In short – ‘comer’ means ‘to eat’ in English and ‘tragar’ generally translates as ‘to swallow’. HOWEVER, you might also come across colloquial phrases, such as ‘tragué como un marrano’ (meaning ‘I ate like a pig’), in which ‘tragar’ refers to ‘overeating’.
But please do tread lightly because ‘tragar’ in this sense is obviously unsuitable for all but the most casual of situations!
‘Comer’ is mostly used in the following ways –
1. As a synonym of ‘to eat’.
¿Quieres comer pizza? = Wanna eat pizza?
2. As a synonym of ‘to have lunch / dinner’.
¿Qué trajiste de comer? = What did you bring for lunch?
3. As a synonym of ‘to consume’, as in ‘to eat up’.
¡La escuela se come todo mi tiempo! = School eats up all my time!
‘Tragar’ is mostly used in the following ways –
1. As a synonym of ‘to swallow’.
Tragué mucha agua. = I swallowed too much water.
2. As a colloquial expression, similar to ‘gorge on’ / ‘overeat’.
¡Tragué demasiadas palomitas! = I gorged on popcorn!
3. To talk about ‘believing in’ / ‘buying into’ an untruth.
Me tragué sus mentiras. = I bought into his lies.
4. As a colloquial expression meaning ‘to bear (someone)’ / ‘to stand (someone)’.
No trago al maestro. = I can’t stand the teacher.
‘Tragar’ vs ‘comer’
‘Comer’ is your definite go-to synonym of ‘to eat’, whilst ‘tragar’ (in the context of eating) is mostly considered a rude expression … uh-uh!
‘Tragar’ (in this sense) is used to imply that a person is overeating or eating extremely fast, – hence the use of ‘swallowing’ instead of ‘eating’ – which is why itshould never be used interchangeably with ‘comer’ in regular conversation!
En una comida de trabajo
Melisa – ¿Quieren pedir un postre?
Óscar – No, gracias;
tragué comí bastante.
At a work dinner
Melisa – Do you wanna order a dessert?
Óscar – No, thanks; I ate a lot.
Of course, you might still hear it used in a more amicable way, since in Latin culture it’s quite common to tease family members / friends.
Nonetheless, using it willy-nilly is extremely risky (especially if you don’t know the people you’re talking to that well), and chances are you’ll come across as VERY disrespectful! –
Dan – Tu hermano no deja de tragar papitas.
Emma – ¿Disculpa? ¿Qué dijiste de mi hermano?
Dan – Your brother won’t stop gorging on chips.
Emma – Excuse me? What did you say about my brother?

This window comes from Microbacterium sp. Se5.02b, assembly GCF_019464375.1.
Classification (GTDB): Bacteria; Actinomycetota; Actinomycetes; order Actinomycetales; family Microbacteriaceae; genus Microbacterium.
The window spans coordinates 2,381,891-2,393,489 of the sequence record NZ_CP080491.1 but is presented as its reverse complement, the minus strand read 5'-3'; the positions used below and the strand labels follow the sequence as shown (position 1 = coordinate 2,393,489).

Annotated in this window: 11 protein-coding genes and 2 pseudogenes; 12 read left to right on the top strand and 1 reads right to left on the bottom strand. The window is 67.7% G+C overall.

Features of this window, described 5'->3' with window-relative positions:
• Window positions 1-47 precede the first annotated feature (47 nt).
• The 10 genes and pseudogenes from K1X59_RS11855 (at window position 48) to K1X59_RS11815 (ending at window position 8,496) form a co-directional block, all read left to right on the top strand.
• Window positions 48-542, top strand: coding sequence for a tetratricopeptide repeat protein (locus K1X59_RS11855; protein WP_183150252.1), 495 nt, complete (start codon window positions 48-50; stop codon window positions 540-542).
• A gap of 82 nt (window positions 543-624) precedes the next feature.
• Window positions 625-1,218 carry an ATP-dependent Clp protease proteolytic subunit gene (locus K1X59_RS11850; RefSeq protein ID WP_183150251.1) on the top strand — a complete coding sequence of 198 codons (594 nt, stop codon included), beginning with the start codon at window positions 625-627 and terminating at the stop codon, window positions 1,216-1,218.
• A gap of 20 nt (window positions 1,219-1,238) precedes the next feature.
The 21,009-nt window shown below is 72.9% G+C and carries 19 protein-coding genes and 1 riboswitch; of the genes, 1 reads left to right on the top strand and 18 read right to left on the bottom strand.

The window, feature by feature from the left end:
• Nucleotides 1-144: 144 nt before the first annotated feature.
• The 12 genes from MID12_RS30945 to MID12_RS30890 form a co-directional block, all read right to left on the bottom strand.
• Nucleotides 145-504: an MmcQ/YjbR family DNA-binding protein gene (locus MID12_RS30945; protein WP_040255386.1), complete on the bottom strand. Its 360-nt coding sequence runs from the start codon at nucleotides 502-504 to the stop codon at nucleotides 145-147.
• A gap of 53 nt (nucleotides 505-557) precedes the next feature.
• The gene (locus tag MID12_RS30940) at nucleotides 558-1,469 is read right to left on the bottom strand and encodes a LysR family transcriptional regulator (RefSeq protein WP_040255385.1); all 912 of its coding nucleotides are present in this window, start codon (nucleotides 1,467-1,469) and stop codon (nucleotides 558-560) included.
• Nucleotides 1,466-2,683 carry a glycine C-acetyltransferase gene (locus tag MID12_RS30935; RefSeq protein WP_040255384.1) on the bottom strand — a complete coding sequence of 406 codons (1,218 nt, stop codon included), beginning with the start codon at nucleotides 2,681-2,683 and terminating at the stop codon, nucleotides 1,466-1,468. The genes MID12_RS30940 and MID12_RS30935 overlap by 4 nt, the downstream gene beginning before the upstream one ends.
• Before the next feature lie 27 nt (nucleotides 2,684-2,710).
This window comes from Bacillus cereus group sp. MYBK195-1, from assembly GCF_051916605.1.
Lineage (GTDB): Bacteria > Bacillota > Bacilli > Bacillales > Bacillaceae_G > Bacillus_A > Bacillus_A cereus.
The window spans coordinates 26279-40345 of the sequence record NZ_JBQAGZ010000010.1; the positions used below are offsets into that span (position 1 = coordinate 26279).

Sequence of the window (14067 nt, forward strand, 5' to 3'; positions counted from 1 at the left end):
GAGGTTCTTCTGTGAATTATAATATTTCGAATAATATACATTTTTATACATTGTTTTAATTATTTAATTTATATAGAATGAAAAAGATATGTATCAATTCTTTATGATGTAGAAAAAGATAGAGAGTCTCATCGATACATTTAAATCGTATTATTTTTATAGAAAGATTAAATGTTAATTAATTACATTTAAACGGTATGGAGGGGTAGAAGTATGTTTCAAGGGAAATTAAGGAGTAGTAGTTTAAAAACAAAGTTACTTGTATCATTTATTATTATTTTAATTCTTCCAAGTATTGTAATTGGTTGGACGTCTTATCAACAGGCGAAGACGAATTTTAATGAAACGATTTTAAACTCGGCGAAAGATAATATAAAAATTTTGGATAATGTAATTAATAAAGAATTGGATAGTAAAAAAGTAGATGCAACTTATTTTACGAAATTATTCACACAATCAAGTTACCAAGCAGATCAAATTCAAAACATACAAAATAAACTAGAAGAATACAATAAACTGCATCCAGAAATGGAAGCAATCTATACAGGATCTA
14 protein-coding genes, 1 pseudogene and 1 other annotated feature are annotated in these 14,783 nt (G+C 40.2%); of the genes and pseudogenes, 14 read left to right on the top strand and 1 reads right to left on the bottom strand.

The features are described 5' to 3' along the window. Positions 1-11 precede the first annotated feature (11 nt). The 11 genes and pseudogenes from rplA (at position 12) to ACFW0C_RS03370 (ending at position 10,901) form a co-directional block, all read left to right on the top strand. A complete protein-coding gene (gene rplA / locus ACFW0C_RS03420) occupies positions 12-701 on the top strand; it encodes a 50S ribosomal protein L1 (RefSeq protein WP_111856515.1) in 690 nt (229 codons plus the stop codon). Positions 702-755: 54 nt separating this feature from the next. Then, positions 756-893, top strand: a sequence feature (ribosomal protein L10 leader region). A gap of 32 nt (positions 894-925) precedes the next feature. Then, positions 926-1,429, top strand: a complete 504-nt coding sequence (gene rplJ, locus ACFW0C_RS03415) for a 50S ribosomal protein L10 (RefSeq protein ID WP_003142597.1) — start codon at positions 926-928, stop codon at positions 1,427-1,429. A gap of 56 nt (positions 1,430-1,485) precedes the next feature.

Irma – ¿Bailaron mucho en la boda de tu prima?
Adrián – La verdad, no. ¡Casi nos tragamos la mesa de dulces entera!
Irma – Did you guys dance a lot at your cousin’s wedding?
Adrian – Not that much to be honest. We ate most of the candy though!
Uses of ‘comer’
As a synonym of ‘to have lunch / dinner’
Even though ‘have’ translates to ‘tener’, Spanish speakers never use this verb when talking about having a meal.
And what do they use?
Well, you can just say ‘comer’ or ‘de comer’ (simple, huh?) –
Hijo – Mami, ¿qué vamos a comer? / ¿qué hay de comer?
Madre – Preparé un pollo asado.
Son – Mommy, what are we having for lunch*?
Mother – I made roast chicken.
*Erika’s note – did you know that the concept of lunch varies across the Spanish-speaking world? Find out more in our epic piece on all the different ways to say ‘lunch’ in Spanish!
As a synonym of ‘to consume’, as in ‘to eat up’
‘Comer’ can also be used to describe something that uses (or ‘eats’) up a significant part of something valuable –
El trámite de mi pasaporte se comió todo mi día.
The paperwork to get my passport ate up my whole day.
Colloquial uses of ‘tragar’
Apart from ‘overeating’, ‘tragar’ has a few other colloquial uses!
To talk about ‘believing in’ / ‘buying into’ an untruth
Instead of ‘buying into’ an untruth or ‘falling’ for a craftily spun yarn, in Spanish you’ll be ‘swallowing’ (or ‘tragando’) it!
¡No te tragues todo lo que dicen en las noticias!
Don’t fall for everything they say on the news!
As a colloquial expression meaning ‘to bear (someone)’ or ‘to stand (someone)’
Finally, ‘tragar’ can also refer to ‘bearing’ or ‘standing’ a person.
You’re basically comparing someone’s personality with something that’s hard to swallow.
Por más que intento, nomás no trago a mi jefa.
I really do try, but I just can’t stand my boss.
Tragar como un cerdo / marrano – To eat like a horse
Speaking of overeating, this fun phrase is the closest we have in Spanish to the English expression ‘to eat like a horse’ … but obviously we refer to a pig instead of a horse!
¡Anoche tragué como un marrano!
I ate like a horse last night!
Comerse a alguien – A euphemism for having sex
Especially in Mexico, ‘comerse a alguien’ (or literally ‘to eat someone’) is a euphemism for having intercourse or intimacy.
This is a rather informal expression, so avoid it in the workplace!
Entonces, ¿ya te comiste a Raúl?
So, have you nailed Raúl yet?
Hopefully you’re now feeling more confident about using these two Spanish verbs. When in doubt, just use them literally: ‘comer’ for ‘eating’ and ‘tragar’ for ‘swallowing’!
Wanna get your mitts on more Spanish vocab? Why not check out one of the following –